Pennsylvania Gov. Tom Corbett is recovering from back surgery at Allegheny General Hospital in Pittsburgh.
The surgery the governor went through is a very common procedure to treat spinal stenosis, which doctors explain results in pain when you walk because your nerves going through your spine are under pressure.
"The yellow represents where the nerves go through usually that's the size of a quarter unfortunately his canal was the size of a pencil," explained Dr. Mark Fye, director of orthopedic spine trauma.
Fye was one of the doctors who performed surgery on Corbett, 61, on Monday.
"Governor Corbett is recovering nicely," said Fye. "He presented to me approximately one month ago with typical spinal stenosis symptoms."
The first lady said the governor had back pain and pain when he walked during the campaign, but he thought it would come to an end when he took office.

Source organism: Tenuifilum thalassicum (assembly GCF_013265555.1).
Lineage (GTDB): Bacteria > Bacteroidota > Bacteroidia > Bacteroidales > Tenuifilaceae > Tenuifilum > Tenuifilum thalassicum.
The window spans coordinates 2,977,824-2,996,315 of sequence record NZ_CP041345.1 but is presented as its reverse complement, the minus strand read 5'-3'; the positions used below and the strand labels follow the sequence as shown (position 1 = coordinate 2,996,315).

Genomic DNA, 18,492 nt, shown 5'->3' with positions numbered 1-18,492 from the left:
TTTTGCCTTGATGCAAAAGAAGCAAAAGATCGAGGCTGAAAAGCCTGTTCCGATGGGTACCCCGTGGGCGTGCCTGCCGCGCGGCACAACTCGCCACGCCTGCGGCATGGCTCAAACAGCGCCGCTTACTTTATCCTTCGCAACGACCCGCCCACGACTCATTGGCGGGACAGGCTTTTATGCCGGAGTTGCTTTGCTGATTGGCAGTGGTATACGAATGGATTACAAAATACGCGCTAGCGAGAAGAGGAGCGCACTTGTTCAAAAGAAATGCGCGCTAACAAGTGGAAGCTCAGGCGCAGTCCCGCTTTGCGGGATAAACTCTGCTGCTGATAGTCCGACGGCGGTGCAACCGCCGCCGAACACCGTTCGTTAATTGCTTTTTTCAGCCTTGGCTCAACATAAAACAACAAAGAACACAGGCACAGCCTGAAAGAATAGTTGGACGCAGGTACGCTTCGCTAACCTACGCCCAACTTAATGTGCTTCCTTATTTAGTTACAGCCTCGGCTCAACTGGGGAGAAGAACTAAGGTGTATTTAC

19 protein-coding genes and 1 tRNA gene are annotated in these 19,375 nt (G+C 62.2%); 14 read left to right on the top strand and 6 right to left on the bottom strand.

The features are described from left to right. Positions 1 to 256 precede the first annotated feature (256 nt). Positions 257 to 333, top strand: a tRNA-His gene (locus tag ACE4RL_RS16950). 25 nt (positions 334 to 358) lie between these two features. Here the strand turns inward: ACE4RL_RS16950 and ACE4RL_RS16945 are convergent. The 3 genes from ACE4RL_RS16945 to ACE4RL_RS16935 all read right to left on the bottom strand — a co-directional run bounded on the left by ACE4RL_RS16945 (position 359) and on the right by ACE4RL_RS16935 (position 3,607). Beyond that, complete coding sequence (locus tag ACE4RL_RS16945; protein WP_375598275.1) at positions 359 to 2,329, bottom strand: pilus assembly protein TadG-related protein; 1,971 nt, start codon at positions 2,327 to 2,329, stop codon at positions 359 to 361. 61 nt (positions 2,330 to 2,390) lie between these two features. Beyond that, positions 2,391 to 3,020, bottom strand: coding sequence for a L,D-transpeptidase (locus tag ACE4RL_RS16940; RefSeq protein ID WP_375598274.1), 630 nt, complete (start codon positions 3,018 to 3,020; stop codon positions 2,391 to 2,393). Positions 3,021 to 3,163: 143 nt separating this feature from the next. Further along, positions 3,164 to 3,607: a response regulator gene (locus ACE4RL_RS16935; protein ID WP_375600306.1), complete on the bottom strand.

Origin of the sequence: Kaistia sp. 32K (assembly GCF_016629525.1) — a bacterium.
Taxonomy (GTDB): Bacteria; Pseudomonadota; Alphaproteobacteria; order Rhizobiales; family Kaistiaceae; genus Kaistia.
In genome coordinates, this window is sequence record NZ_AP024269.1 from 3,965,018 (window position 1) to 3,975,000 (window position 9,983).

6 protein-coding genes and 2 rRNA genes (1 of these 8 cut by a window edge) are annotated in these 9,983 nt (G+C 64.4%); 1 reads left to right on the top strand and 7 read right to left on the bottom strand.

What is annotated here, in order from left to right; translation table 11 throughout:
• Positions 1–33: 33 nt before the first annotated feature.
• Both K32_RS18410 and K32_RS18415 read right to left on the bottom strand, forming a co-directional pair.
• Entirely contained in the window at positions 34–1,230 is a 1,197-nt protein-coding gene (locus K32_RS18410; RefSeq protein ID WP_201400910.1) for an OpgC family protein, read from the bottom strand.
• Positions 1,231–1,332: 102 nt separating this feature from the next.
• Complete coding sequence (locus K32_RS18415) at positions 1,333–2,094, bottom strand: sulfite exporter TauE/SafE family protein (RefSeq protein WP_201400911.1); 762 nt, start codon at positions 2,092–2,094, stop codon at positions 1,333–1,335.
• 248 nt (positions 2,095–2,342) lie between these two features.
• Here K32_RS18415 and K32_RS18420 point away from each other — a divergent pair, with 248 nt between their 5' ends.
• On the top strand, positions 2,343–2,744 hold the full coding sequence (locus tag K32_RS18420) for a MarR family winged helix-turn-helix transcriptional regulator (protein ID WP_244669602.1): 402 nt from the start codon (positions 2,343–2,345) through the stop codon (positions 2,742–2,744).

"We thought at first, once he was off the campaign trail and with a few months of exercising, it would improve, but when it didn't, that's when we started investigating what it was," said Susan Corbett.
A local spine specialist, Dr. William Cano of Performance Spine and Sports Physicians in Pottstown, Montgomery County, explained what the doctors in Pittsburgh did to the governor to release the pressure on his nerves in his spine.
"Removes the lamina on both sides, usually, and the spinal process, which is this spine bone which we all feel the ridges of the back," said Cano, pointing to a spine model. "It's a relatively easy procedure and it has very good results because people experience improvement in their leg pain fairly soon after surgery, perhaps with a little bit of rehabilitation afterwards."
"He's alert, joking with the nurses," said Susan Corbett at a news conference in Pittsburgh. "As soon as he became governor he had a big smile on his face and asked for coffee. And we told him, he was governor everywhere but the recovery room because he can't have any of that."
"I expect a full recovery and I think he'll most likely get out of bed this evening," said Fye.
Doctors said the governor will be in the hospital at least 24 hours. He'll then spend several days recovering at his home in suburban Pittsburgh.
Lt. Gov. James Cawley of Bucks County served as acting governor while Corbett was under general anesthesia.